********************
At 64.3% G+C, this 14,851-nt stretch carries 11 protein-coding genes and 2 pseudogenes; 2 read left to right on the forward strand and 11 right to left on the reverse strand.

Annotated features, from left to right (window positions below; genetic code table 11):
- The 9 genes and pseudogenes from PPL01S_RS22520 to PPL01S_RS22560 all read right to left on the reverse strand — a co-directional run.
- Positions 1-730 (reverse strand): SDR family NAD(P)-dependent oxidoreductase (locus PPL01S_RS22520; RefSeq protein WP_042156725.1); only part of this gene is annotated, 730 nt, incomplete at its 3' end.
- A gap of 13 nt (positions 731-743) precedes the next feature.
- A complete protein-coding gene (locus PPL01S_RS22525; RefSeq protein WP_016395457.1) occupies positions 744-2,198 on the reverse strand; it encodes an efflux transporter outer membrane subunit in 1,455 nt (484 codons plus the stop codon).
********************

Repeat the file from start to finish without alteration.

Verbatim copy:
At 64.3% G+C, this 14,851-nt stretch carries 11 protein-coding genes and 2 pseudogenes; 2 read left to right on the forward strand and 11 right to left on the reverse strand.

Annotated features, from left to right (window positions below; genetic code table 11):
- The 9 genes and pseudogenes from PPL01S_RS22520 to PPL01S_RS22560 all read right to left on the reverse strand — a co-directional run.
- Positions 1-730 (reverse strand): SDR family NAD(P)-dependent oxidoreductase (locus PPL01S_RS22520; RefSeq protein WP_042156725.1); only part of this gene is annotated, 730 nt, incomplete at its 3' end.
- A gap of 13 nt (positions 731-743) precedes the next feature.
- A complete protein-coding gene (locus PPL01S_RS22525; RefSeq protein WP_016395457.1) occupies positions 744-2,198 on the reverse strand; it encodes an efflux transporter outer membrane subunit in 1,455 nt (484 codons plus the stop codon).